New Computer Science Workshop Aims to Give Students Entrepreneurial Spirit
Gathered around their laptops and tablets, a team of students prepare for their final pitch to showcase their very own startup and how their technical skills can evolve into what it takes to be an entrepreneur.
The Computer Science Entrepreneurship Workshop+Startup Lab held in early October, exclusive to computer science students, is the latest addition to the C. T. Bauer College of Business at the University of Houston’s entrepreneurship programs that aims to teach students with technical skills how to turn their business idea into a reality.
Bauer Clinical Assistant Professor Hesam Panahi is organizing the workshop, as well as the year-round RED Labs startup program. The workshop is part of this semester’s focus on outreach to the technical disciplines at the University, such as computer science and engineering, Panahi said.
“We’ve been working closely with the Department of Computer Science for some time now and the workshop was a first step in developing entrepreneurship opportunities at Bauer specifically for computer science students,” Panahi added.
The two-weekend workshop offered a series of lectures about startup resources, fundamental principles in developing a business model and the importance of customer validation. The workshop also included guest speakers, most of whom are entrepreneurs with a computer science background during the first weekend.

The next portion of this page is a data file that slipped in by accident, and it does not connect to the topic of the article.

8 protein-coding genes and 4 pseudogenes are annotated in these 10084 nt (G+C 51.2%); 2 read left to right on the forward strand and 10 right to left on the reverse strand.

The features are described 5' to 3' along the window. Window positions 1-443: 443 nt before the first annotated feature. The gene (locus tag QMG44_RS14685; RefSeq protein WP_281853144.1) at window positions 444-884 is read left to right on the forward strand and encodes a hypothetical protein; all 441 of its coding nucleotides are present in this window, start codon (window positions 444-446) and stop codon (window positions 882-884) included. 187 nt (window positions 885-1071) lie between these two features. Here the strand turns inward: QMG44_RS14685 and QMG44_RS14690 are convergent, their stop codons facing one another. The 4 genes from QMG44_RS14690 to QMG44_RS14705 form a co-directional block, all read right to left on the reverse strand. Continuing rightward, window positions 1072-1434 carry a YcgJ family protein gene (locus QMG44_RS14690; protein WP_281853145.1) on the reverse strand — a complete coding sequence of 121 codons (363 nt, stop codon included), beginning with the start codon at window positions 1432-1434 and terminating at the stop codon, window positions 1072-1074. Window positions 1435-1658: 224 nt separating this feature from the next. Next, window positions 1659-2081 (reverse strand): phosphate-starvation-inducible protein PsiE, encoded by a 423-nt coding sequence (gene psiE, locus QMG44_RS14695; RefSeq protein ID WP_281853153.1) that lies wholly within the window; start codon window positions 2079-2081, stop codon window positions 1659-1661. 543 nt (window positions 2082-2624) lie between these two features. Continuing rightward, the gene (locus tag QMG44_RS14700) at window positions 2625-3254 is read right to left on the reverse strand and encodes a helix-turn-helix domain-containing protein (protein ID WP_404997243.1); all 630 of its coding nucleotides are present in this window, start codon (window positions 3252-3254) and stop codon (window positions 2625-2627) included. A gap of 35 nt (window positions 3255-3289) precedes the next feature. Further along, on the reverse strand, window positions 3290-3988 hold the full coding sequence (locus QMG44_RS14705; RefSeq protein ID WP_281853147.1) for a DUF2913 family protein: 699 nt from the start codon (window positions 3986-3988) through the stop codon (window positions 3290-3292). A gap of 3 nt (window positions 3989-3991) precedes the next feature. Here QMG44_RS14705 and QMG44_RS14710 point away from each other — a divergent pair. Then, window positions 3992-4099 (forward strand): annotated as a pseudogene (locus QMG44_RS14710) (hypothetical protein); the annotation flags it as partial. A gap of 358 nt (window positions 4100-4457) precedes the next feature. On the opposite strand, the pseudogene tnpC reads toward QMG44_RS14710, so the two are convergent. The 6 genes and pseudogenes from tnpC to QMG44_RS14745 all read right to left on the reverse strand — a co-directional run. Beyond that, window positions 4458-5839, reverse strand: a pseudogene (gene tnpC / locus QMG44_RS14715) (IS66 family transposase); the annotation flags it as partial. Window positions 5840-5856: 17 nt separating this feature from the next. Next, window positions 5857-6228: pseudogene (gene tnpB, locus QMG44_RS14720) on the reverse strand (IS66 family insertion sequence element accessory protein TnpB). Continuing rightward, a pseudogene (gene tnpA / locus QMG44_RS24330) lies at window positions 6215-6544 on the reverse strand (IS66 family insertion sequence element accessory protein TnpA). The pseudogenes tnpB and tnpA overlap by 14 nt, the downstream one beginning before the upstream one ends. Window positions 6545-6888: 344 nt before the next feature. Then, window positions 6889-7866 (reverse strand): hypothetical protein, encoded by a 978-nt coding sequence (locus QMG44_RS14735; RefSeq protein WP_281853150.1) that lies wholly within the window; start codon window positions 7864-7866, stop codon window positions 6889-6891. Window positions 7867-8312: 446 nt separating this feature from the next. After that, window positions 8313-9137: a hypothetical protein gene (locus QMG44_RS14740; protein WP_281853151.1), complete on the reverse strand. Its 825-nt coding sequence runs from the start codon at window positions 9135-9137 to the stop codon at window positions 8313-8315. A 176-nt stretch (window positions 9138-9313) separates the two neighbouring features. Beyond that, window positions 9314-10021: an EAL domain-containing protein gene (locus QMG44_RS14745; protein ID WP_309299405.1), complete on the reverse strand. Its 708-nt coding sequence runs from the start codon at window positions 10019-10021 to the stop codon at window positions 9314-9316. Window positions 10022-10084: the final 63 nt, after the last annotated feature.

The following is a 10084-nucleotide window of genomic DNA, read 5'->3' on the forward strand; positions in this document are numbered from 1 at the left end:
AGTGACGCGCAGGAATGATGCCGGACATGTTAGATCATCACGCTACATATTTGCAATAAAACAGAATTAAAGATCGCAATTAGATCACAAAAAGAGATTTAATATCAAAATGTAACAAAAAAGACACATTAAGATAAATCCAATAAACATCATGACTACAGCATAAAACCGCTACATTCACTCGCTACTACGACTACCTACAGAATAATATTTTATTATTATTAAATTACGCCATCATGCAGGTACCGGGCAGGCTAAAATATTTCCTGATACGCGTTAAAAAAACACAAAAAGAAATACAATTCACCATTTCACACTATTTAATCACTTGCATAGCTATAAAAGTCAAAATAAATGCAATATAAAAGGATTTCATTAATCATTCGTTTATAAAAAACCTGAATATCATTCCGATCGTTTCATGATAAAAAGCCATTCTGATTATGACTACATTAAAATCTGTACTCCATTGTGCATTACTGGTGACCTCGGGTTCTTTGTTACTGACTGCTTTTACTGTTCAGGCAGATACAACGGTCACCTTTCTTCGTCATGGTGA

“We expose students to the first steps of executing an idea, common mistakes and misconceptions on how to get started, and initial questions that every startup needs to ask to validate their existence,” Panahi said.
The second weekend offered students the opportunity to gather in teams and form ideas to draft a business model and work with mentors from the startup community to develop an initial pitch. The weekend ended with pitches to the workshop’s group of mentors, who provided constructive feedback.
“Students that have considered starting their own company or working as an early employee for a startup can really benefit from opportunities like the workshop,” Panahi said. “Many of these students have the technical knowledge to get started working on a product, and by learning more about the business perspective, can be better prepared for a startup environment.”
The workshop was a success, bringing in 20 students to form the four teams that presented to their mentors on the final day.
“This is just one of many efforts aimed at encouraging students from outside of Bauer to engage in entrepreneurship,” Panahi said. “We want to invite technically talented students to RED Labs, connect them to the resources they need to get started, and help them launch startups.”
By Ann Lynd